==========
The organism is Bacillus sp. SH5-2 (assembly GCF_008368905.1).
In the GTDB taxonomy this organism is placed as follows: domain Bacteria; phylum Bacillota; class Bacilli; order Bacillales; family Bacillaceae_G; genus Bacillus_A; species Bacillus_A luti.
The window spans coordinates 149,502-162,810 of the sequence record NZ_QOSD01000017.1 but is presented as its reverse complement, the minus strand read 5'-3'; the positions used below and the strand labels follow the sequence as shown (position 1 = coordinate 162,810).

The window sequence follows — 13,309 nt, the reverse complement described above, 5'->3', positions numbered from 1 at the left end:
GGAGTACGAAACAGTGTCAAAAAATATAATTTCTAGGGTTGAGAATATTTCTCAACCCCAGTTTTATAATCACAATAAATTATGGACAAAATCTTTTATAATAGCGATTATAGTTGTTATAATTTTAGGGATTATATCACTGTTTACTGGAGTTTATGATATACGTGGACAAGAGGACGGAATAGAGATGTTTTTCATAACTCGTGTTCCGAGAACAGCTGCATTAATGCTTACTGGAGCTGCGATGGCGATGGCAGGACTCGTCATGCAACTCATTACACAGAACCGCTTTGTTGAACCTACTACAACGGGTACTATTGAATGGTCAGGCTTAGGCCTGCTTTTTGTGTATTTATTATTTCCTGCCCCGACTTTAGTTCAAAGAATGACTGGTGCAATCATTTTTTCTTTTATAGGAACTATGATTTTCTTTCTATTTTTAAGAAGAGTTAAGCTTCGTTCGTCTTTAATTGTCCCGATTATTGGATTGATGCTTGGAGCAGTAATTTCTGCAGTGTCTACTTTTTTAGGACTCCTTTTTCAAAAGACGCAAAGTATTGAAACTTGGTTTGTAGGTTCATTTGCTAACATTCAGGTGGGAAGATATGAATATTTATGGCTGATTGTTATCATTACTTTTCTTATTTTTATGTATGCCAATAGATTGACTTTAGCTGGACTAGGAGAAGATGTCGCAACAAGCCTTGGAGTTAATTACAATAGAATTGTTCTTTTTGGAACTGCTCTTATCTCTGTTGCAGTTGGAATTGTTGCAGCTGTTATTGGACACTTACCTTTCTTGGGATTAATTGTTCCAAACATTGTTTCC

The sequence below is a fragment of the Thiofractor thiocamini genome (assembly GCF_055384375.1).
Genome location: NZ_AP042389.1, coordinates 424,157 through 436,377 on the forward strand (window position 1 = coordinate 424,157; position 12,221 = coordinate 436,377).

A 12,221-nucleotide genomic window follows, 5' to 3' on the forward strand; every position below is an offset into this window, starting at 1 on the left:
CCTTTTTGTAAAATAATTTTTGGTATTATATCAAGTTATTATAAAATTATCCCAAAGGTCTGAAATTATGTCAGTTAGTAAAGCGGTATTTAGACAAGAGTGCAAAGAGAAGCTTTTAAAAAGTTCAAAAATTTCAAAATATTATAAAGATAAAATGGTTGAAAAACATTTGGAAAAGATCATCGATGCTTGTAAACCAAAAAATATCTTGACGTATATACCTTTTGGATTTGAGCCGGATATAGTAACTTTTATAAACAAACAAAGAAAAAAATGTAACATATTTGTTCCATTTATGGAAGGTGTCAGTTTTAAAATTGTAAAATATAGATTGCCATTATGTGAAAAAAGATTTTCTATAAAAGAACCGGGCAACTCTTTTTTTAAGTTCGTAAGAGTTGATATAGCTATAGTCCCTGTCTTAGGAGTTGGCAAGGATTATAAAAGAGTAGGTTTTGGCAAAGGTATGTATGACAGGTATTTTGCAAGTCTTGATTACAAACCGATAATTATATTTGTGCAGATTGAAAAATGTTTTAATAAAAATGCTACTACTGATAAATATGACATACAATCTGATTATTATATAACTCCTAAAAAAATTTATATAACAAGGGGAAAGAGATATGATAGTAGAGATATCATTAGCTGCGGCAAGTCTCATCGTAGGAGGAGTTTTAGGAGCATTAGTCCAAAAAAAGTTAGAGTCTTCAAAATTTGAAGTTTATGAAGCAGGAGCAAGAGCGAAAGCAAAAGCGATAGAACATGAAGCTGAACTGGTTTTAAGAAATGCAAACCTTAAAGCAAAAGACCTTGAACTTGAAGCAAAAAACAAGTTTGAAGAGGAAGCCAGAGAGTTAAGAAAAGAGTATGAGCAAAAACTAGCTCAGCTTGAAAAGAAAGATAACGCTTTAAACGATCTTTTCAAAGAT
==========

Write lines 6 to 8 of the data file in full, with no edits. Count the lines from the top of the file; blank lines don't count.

The sequence below is a fragment of the Thiofractor thiocamini genome (assembly GCF_055384375.1).
Genome location: NZ_AP042389.1, coordinates 424,157 through 436,377 on the forward strand (window position 1 = coordinate 424,157; position 12,221 = coordinate 436,377).

A 12,221-nucleotide genomic window follows, 5' to 3' on the forward strand; every position below is an offset into this window, starting at 1 on the left: